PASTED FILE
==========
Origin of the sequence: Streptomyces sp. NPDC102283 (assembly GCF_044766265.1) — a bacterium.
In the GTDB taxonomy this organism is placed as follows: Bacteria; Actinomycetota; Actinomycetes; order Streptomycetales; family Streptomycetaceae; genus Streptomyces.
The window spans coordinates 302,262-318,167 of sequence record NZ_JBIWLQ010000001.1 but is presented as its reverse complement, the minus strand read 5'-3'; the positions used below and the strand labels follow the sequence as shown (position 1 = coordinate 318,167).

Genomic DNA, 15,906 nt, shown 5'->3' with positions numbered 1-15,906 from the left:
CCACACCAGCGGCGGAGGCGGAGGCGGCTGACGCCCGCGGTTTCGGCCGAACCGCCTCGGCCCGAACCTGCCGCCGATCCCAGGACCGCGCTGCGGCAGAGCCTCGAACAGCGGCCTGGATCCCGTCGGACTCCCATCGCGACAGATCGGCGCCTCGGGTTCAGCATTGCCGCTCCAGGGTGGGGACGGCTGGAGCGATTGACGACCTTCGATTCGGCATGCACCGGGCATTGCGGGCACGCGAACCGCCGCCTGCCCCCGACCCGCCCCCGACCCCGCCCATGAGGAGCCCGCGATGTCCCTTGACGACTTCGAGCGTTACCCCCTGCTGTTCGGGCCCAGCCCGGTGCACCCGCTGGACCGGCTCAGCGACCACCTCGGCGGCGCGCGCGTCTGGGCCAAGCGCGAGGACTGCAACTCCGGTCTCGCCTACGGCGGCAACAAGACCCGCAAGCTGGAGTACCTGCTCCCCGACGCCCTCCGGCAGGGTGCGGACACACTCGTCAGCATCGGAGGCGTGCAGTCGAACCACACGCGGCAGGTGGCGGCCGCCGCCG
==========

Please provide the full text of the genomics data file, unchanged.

Origin of the sequence: Streptomyces sp. NPDC102283 (assembly GCF_044766265.1) — a bacterium.
In the GTDB taxonomy this organism is placed as follows: Bacteria; Actinomycetota; Actinomycetes; order Streptomycetales; family Streptomycetaceae; genus Streptomyces.
The window spans coordinates 302,262-318,167 of sequence record NZ_JBIWLQ010000001.1 but is presented as its reverse complement, the minus strand read 5'-3'; the positions used below and the strand labels follow the sequence as shown (position 1 = coordinate 318,167).

Genomic DNA, 15,906 nt, shown 5'->3' with positions numbered 1-15,906 from the left:
CCACACCAGCGGCGGAGGCGGAGGCGGCTGACGCCCGCGGTTTCGGCCGAACCGCCTCGGCCCGAACCTGCCGCCGATCCCAGGACCGCGCTGCGGCAGAGCCTCGAACAGCGGCCTGGATCCCGTCGGACTCCCATCGCGACAGATCGGCGCCTCGGGTTCAGCATTGCCGCTCCAGGGTGGGGACGGCTGGAGCGATTGACGACCTTCGATTCGGCATGCACCGGGCATTGCGGGCACGCGAACCGCCGCCTGCCCCCGACCCGCCCCCGACCCCGCCCATGAGGAGCCCGCGATGTCCCTTGACGACTTCGAGCGTTACCCCCTGCTGTTCGGGCCCAGCCCGGTGCACCCGCTGGACCGGCTCAGCGACCACCTCGGCGGCGCGCGCGTCTGGGCCAAGCGCGAGGACTGCAACTCCGGTCTCGCCTACGGCGGCAACAAGACCCGCAAGCTGGAGTACCTGCTCCCCGACGCCCTCCGGCAGGGTGCGGACACACTCGTCAGCATCGGAGGCGTGCAGTCGAACCACACGCGGCAGGTGGCGGCCGCCGCCG